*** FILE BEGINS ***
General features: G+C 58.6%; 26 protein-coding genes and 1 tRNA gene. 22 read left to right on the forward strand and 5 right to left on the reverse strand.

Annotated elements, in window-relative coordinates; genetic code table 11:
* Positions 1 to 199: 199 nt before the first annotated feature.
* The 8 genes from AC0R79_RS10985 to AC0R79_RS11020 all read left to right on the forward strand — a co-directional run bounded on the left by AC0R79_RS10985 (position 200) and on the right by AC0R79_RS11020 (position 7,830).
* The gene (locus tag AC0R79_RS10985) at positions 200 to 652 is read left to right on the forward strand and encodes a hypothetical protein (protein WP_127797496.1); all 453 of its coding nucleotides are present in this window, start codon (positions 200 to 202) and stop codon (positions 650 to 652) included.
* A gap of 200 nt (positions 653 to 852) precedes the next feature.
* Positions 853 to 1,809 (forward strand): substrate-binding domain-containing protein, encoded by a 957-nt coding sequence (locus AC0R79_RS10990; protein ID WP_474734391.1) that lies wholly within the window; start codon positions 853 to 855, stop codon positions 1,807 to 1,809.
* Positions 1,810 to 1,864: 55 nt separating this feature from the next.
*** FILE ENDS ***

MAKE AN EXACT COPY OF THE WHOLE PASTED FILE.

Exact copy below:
General features: G+C 58.6%; 26 protein-coding genes and 1 tRNA gene. 22 read left to right on the forward strand and 5 right to left on the reverse strand.

Annotated elements, in window-relative coordinates; genetic code table 11:
* Positions 1 to 199: 199 nt before the first annotated feature.
* The 8 genes from AC0R79_RS10985 to AC0R79_RS11020 all read left to right on the forward strand — a co-directional run bounded on the left by AC0R79_RS10985 (position 200) and on the right by AC0R79_RS11020 (position 7,830).
* The gene (locus tag AC0R79_RS10985) at positions 200 to 652 is read left to right on the forward strand and encodes a hypothetical protein (protein WP_127797496.1); all 453 of its coding nucleotides are present in this window, start codon (positions 200 to 202) and stop codon (positions 650 to 652) included.
* A gap of 200 nt (positions 653 to 852) precedes the next feature.
* Positions 853 to 1,809 (forward strand): substrate-binding domain-containing protein, encoded by a 957-nt coding sequence (locus AC0R79_RS10990; protein ID WP_474734391.1) that lies wholly within the window; start codon positions 853 to 855, stop codon positions 1,807 to 1,809.
* Positions 1,810 to 1,864: 55 nt separating this feature from the next.